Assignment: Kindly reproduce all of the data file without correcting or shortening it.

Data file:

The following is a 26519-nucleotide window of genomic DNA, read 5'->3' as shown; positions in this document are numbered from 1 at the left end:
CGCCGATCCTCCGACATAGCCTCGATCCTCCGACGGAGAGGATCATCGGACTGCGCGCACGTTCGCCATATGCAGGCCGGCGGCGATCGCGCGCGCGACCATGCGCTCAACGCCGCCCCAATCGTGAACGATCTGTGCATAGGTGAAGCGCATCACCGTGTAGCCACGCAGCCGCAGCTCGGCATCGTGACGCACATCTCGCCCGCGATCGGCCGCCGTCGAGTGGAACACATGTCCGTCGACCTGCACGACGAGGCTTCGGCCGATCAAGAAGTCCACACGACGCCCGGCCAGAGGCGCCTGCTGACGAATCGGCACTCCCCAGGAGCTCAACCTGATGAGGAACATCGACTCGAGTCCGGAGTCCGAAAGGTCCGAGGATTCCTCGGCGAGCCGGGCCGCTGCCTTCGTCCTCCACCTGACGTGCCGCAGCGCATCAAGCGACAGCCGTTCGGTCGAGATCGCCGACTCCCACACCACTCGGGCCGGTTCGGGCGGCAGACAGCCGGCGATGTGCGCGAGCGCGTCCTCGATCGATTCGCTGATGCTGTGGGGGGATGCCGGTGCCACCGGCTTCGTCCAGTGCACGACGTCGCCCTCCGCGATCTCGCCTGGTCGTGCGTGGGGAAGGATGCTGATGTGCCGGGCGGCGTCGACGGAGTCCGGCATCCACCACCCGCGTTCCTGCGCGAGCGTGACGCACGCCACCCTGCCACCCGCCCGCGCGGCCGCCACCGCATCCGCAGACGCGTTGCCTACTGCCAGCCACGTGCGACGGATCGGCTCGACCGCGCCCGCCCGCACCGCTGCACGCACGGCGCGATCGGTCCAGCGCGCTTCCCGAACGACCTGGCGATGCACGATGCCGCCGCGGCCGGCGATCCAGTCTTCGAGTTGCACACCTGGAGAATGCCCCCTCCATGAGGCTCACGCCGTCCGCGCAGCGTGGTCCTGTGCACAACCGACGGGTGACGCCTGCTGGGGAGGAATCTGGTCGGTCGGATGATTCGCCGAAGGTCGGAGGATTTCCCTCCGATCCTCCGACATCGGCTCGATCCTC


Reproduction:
The following is a 26519-nucleotide window of genomic DNA, read 5'->3' as shown; positions in this document are numbered from 1 at the left end:
CGCCGATCCTCCGACATAGCCTCGATCCTCCGACGGAGAGGATCATCGGACTGCGCGCACGTTCGCCATATGCAGGCCGGCGGCGATCGCGCGCGCGACCATGCGCTCAACGCCGCCCCAATCGTGAACGATCTGTGCATAGGTGAAGCGCATCACCGTGTAGCCACGCAGCCGCAGCTCGGCATCGTGACGCACATCTCGCCCGCGATCGGCCGCCGTCGAGTGGAACACATGTCCGTCGACCTGCACGACGAGGCTTCGGCCGATCAAGAAGTCCACACGACGCCCGGCCAGAGGCGCCTGCTGACGAATCGGCACTCCCCAGGAGCTCAACCTGATGAGGAACATCGACTCGAGTCCGGAGTCCGAAAGGTCCGAGGATTCCTCGGCGAGCCGGGCCGCTGCCTTCGTCCTCCACCTGACGTGCCGCAGCGCATCAAGCGACAGCCGTTCGGTCGAGATCGCCGACTCCCACACCACTCGGGCCGGTTCGGGCGGCAGACAGCCGGCGATGTGCGCGAGCGCGTCCTCGATCGATTCGCTGATGCTGTGGGGGGATGCCGGTGCCACCGGCTTCGTCCAGTGCACGACGTCGCCCTCCGCGATCTCGCCTGGTCGTGCGTGGGGAAGGATGCTGATGTGCCGGGCGGCGTCGACGGAGTCCGGCATCCACCACCCGCGTTCCTGCGCGAGCGTGACGCACGCCACCCTGCCACCCGCCCGCGCGGCCGCCACCGCATCCGCAGACGCGTTGCCTACTGCCAGCCACGTGCGACGGATCGGCTCGACCGCGCCCGCCCGCACCGCTGCACGCACGGCGCGATCGGTCCAGCGCGCTTCCCGAACGACCTGGCGATGCACGATGCCGCCGCGGCCGGCGATCCAGTCTTCGAGTTGCACACCTGGAGAATGCCCCCTCCATGAGGCTCACGCCGTCCGCGCAGCGTGGTCCTGTGCACAACCGACGGGTGACGCCTGCTGGGGAGGAATCTGGTCGGTCGGATGATTCGCCGAAGGTCGGAGGATTTCCCTCCGATCCTCCGACATCGGCTCGATCCTC